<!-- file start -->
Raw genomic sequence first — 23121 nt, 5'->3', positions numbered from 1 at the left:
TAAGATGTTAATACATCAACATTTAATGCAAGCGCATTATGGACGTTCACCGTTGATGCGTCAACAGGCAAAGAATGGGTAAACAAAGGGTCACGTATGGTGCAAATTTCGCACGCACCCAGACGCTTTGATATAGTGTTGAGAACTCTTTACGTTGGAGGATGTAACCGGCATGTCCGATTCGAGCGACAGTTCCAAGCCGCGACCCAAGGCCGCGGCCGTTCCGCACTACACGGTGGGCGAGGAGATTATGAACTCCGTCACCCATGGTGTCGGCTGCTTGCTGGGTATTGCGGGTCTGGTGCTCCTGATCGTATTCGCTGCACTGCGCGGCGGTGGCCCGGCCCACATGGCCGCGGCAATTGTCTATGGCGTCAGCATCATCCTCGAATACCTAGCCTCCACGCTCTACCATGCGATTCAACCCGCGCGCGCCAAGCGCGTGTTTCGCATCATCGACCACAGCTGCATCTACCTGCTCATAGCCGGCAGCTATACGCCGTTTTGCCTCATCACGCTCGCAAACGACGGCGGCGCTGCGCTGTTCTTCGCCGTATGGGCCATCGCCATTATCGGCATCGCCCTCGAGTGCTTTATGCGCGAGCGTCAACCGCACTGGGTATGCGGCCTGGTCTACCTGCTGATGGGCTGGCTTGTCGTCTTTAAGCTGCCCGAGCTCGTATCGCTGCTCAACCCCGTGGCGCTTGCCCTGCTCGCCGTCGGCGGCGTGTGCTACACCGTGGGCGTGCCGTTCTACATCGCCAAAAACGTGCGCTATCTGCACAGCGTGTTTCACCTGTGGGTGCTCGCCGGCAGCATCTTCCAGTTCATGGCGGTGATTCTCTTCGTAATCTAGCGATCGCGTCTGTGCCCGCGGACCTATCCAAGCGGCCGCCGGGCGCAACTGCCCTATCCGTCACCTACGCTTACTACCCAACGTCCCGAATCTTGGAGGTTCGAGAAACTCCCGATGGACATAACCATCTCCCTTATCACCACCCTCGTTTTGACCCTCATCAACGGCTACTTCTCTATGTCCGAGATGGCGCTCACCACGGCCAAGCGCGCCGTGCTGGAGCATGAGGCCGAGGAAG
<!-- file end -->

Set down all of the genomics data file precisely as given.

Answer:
Raw genomic sequence first — 23121 nt, 5'->3', positions numbered from 1 at the left:
TAAGATGTTAATACATCAACATTTAATGCAAGCGCATTATGGACGTTCACCGTTGATGCGTCAACAGGCAAAGAATGGGTAAACAAAGGGTCACGTATGGTGCAAATTTCGCACGCACCCAGACGCTTTGATATAGTGTTGAGAACTCTTTACGTTGGAGGATGTAACCGGCATGTCCGATTCGAGCGACAGTTCCAAGCCGCGACCCAAGGCCGCGGCCGTTCCGCACTACACGGTGGGCGAGGAGATTATGAACTCCGTCACCCATGGTGTCGGCTGCTTGCTGGGTATTGCGGGTCTGGTGCTCCTGATCGTATTCGCTGCACTGCGCGGCGGTGGCCCGGCCCACATGGCCGCGGCAATTGTCTATGGCGTCAGCATCATCCTCGAATACCTAGCCTCCACGCTCTACCATGCGATTCAACCCGCGCGCGCCAAGCGCGTGTTTCGCATCATCGACCACAGCTGCATCTACCTGCTCATAGCCGGCAGCTATACGCCGTTTTGCCTCATCACGCTCGCAAACGACGGCGGCGCTGCGCTGTTCTTCGCCGTATGGGCCATCGCCATTATCGGCATCGCCCTCGAGTGCTTTATGCGCGAGCGTCAACCGCACTGGGTATGCGGCCTGGTCTACCTGCTGATGGGCTGGCTTGTCGTCTTTAAGCTGCCCGAGCTCGTATCGCTGCTCAACCCCGTGGCGCTTGCCCTGCTCGCCGTCGGCGGCGTGTGCTACACCGTGGGCGTGCCGTTCTACATCGCCAAAAACGTGCGCTATCTGCACAGCGTGTTTCACCTGTGGGTGCTCGCCGGCAGCATCTTCCAGTTCATGGCGGTGATTCTCTTCGTAATCTAGCGATCGCGTCTGTGCCCGCGGACCTATCCAAGCGGCCGCCGGGCGCAACTGCCCTATCCGTCACCTACGCTTACTACCCAACGTCCCGAATCTTGGAGGTTCGAGAAACTCCCGATGGACATAACCATCTCCCTTATCACCACCCTCGTTTTGACCCTCATCAACGGCTACTTCTCTATGTCCGAGATGGCGCTCACCACGGCCAAGCGCGCCGTGCTGGAGCATGAGGCCGAGGAAG